Anybody with eyes can see that Northern California is awash in a sea of stucco... So when the material is used in a way that shows how compelling it can be, we should pay attention — even if the building in question is something as mundane as a parking garage.

In 2009, Zahner completed the facade system for the WRNS-designed Mission Bay Block 27 Parking Structure. The 1,420 stall garage quickly made headlines for its bold take on how the parking garage typology has often been overlooked, and yet it has a bright future for innovative aesthetics.

Below is an excerpted article by John King from SFGate which describes the artistic approach taken by the building's designer and contractors.

Mission Bay Block 27 Parking Structure designed by WRNS Studio
Mission Bay Block 27 Parking Structure designed by WRNS Studio
Detail of the undulating facade design by WRNS Studio with custom oval perforation design.
Detail of the undulating facade design by WRNS Studio with custom oval perforation design.
Anybody with eyes can see that Northern California is awash in a sea of stucco... So when the material is used in a way that shows how compelling it can be, we should pay attention — even if the building in question is something as mundane as a parking garage.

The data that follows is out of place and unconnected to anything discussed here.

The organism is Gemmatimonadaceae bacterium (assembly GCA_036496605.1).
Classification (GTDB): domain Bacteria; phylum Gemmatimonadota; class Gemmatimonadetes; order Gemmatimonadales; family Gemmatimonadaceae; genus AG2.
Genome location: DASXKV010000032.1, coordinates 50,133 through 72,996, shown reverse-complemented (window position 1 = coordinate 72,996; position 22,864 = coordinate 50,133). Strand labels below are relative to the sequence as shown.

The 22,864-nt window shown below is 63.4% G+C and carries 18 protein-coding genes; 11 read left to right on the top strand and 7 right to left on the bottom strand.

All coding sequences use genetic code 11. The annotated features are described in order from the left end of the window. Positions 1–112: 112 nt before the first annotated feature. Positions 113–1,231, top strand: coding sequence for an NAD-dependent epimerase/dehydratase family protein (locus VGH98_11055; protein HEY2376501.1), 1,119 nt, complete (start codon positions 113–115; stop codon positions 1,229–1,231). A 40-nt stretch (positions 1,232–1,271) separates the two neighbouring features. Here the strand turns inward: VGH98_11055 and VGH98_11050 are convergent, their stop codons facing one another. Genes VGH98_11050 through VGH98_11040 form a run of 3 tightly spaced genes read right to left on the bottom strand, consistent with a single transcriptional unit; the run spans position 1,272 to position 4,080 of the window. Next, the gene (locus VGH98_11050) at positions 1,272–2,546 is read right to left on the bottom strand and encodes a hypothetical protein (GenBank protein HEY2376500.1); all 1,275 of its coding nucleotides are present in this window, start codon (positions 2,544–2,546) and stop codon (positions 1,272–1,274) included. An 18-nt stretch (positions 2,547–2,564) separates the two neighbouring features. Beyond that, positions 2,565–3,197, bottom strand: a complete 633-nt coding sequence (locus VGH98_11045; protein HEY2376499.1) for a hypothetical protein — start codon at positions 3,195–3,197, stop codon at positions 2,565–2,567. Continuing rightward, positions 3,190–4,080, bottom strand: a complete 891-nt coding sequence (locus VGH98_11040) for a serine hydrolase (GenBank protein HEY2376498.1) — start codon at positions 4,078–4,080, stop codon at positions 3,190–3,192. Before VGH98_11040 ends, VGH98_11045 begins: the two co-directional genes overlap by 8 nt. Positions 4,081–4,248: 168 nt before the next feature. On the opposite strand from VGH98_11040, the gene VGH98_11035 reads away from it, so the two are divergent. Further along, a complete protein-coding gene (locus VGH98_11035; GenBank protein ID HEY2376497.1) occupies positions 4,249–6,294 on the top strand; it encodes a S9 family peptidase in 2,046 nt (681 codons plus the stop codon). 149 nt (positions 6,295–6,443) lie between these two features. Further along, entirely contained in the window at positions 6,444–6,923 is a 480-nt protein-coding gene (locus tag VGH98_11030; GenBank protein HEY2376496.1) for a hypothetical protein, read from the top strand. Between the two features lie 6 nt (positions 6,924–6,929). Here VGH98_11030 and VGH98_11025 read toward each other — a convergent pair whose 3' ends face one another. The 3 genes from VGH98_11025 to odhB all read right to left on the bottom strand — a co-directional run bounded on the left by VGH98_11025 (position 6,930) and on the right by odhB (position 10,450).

"Some of the other buildings in Mission Bay feel so hermetically sealed, we thought a little bit of poetic levity was in order," says Bryan Shiles, the S in WRNS. "The white stucco lets us grab light and play with light and shadows."

The sense of play, the rhythm of the cuts sliding in 3 feet from the bright outer walls to the punched dark voids, is best experienced when traveling by. But it's also a pleasure up close - which is where the stucco's quality comes in. At 50 South St., Alexandria hired WRNS and Overaa Construction on a design-build basis. The stucco was applied by a subcontractor, the Raymond Group.
Detail of the undulating facade design by WRNS Studio with custom oval perforation design.
Detail of the undulating facade design by WRNS Studio with custom oval perforation design.
Except for the circulation tower, which rises at the northeast corner like a stucco-cloaked Polynesian figurine, they're cloaked in a perforated aluminum scrim manufactured by A. Zahner, the firm that did the blue steel of the cube that pops from the Contemporary Jewish Museum (WRNS worked with Daniel Libeskind on that design). 

Read the full article in its original context at SFGate.